1. A cooled fan motor comprising:

a tankhead;
an elongate housing attached to said tankhead, said housing having at least one longitudinally extending groove;
a shaft rotatably attached to said housing;
a hub attached to said shaft for rotation relative to the tankhead, said hub having at least one opening therethrough and shaped to form a gap with said tankhead;
a rotor attached to said hub;
a stator mounted on said housing such that said groove forms an air passage between said housing and said stator connecting said gap and said opening; and
said hub including a plurality of radially extending fan blades, said fan blades positioned such that said gap is downstream of said fan blades, and said at least one opening is upstream of said fan blades;
whereby rotation of said hub by said rotor causes said fan blades to displace ambient air such that said ambient air enters an interior of said hub through said gap downstream of said fan blades, flows from said gap along said air passage and exits said hub through said at least one opening upstream of said fan blades, thereby cooling an interior of said motor.

2. The fan motor of claim 1, wherein said housing includes bearings rotatably supporting said shaft, and wherein at least one of said bearings can be cooled by air flowing in said groove during operation of said fan motor.

3. The fan motor of claim 2, wherein said bearings include a drive end bearing located at an end of said housing adjacent said hub.

4. The fan motor of claim 3, wherein said stator is concentric with and positioned radially inwardly of said rotor.

5. The fan motor of claim 1, wherein said housing is substantially cylindrical, having a central bore shaped to receive said shaft.

6. The fan motor of claim 5, wherein said stator includes a substantially cylindrical central passage shaped to receive said housing therethrough.

7. The fan motor of claim 6, wherein said housing includes a plurality of grooves spaced about an outer periphery thereof.

8. The fan motor of claim 7, wherein said at least one opening includes a plurality of openings spaced about an end of said hub opposite said gap.

9. The fan motor of claim 8, wherein said hub is generally cylindrical in shape and includes a substantially closed end opposite said tankhead.

10. The fan motor of claim 8, wherein said plurality of openings is positioned on said hub adjacent said closed end.

11. A cooled fan motor comprising:

an elongate housing adapted to be attached to a tankhead, said housing having at least one longitudinally extending groove;
a shaft rotatably attached to said housing;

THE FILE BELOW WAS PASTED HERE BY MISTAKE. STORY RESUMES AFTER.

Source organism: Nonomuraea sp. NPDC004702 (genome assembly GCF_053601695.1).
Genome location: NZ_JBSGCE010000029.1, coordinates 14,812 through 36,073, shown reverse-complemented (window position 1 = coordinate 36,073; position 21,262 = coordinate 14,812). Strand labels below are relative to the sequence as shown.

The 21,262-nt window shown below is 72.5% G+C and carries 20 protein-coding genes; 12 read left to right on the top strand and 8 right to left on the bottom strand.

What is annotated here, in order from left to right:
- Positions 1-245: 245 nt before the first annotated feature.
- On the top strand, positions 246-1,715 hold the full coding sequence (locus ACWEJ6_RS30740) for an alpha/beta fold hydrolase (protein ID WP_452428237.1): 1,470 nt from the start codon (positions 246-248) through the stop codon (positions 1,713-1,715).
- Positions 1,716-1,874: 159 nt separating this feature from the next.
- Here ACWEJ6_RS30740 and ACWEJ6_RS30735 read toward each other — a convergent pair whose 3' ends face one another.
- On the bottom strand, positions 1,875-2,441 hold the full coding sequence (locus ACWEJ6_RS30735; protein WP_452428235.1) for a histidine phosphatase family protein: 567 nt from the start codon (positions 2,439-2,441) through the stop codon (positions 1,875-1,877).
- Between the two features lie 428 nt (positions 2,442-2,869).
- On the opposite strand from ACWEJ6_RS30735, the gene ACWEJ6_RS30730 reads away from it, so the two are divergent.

a hub attached to said shaft, said hub having at least one opening therethrough and shaped to form a gap with a tankhead attached to said housing;
a rotor attached to said hub;
a stator mounted on said housing such that said groove forms an air passage between said housing and said stator connecting said gap and said opening; and
said hub including a plurality of radially extending fan blades, said fan blades positioned such that said gap is downstream of said fan blades, and said at least one opening is upstream of said fan blades;
whereby rotation of said hub by said rotor causes said fan blades to displace ambient air such that said ambient air enters an interior of said hub through said gap, downstream of said fan blades, flows from said gap along said air passage and exits said hub through said at least one opening upstream of said fan blades, thereby cooling an interior of said motor.

12. The fan motor of claim 11, wherein said housing includes bearings rotatably supporting said shaft, and wherein at least one of said bearings can be cooled by air flowing in said groove during operation of said fan motor.

13. The fan motor of claim 12, wherein said bearings include a drive end bearing located at an end of said housing adjacent said hub.

14. The fan motor of claim 13, wherein said stator is concentric with and positioned radially inwardly of said rotor.

15. The fan motor of claim 11, wherein said housing is substantially cylindrical, having a central bore shaped to receive said shaft.

16. The fan motor of claim 14, wherein said stator includes a substantially cylindrical central passage shaped to receive said housing therethrough.

17. The fan motor of claim 16, wherein said at least one groove includes a plurality of grooves spaced about an outer periphery of said housing.